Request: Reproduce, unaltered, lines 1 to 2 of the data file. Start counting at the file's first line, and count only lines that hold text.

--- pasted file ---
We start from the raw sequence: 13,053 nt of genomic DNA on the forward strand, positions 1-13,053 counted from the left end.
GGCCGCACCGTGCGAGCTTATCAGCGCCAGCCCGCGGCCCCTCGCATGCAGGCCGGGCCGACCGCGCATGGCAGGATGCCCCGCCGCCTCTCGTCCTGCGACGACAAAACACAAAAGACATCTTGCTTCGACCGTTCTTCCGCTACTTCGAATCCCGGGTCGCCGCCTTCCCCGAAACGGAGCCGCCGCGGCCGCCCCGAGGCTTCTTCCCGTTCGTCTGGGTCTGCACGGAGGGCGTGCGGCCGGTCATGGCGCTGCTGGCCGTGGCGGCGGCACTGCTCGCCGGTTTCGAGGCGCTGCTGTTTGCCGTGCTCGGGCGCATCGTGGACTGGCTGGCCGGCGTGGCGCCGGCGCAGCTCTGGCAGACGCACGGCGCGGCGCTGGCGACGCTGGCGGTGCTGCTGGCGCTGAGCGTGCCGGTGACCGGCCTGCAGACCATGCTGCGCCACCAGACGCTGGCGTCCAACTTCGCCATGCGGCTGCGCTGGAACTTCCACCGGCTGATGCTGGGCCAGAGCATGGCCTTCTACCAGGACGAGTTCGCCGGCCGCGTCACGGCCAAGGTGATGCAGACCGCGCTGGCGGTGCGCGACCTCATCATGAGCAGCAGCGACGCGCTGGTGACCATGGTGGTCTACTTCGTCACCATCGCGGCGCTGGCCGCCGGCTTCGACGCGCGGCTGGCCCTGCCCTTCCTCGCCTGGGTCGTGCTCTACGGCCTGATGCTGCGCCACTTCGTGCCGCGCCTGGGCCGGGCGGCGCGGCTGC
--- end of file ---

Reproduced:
We start from the raw sequence: 13,053 nt of genomic DNA on the forward strand, positions 1-13,053 counted from the left end.
GGCCGCACCGTGCGAGCTTATCAGCGCCAGCCCGCGGCCCCTCGCATGCAGGCCGGGCCGACCGCGCATGGCAGGATGCCCCGCCGCCTCTCGTCCTGCGACGACAAAACACAAAAGACATCTTGCTTCGACCGTTCTTCCGCTACTTCGAATCCCGGGTCGCCGCCTTCCCCGAAACGGAGCCGCCGCGGCCGCCCCGAGGCTTCTTCCCGTTCGTCTGGGTCTGCACGGAGGGCGTGCGGCCGGTCATGGCGCTGCTGGCCGTGGCGGCGGCACTGCTCGCCGGTTTCGAGGCGCTGCTGTTTGCCGTGCTCGGGCGCATCGTGGACTGGCTGGCCGGCGTGGCGCCGGCGCAGCTCTGGCAGACGCACGGCGCGGCGCTGGCGACGCTGGCGGTGCTGCTGGCGCTGAGCGTGCCGGTGACCGGCCTGCAGACCATGCTGCGCCACCAGACGCTGGCGTCCAACTTCGCCATGCGGCTGCGCTGGAACTTCCACCGGCTGATGCTGGGCCAGAGCATGGCCTTCTACCAGGACGAGTTCGCCGGCCGCGTCACGGCCAAGGTGATGCAGACCGCGCTGGCGGTGCGCGACCTCATCATGAGCAGCAGCGACGCGCTGGTGACCATGGTGGTCTACTTCGTCACCATCGCGGCGCTGGCCGCCGGCTTCGACGCGCGGCTGGCCCTGCCCTTCCTCGCCTGGGTCGTGCTCTACGGCCTGATGCTGCGCCACTTCGTGCCGCGCCTGGGCCGGGCGGCGCGGCTGC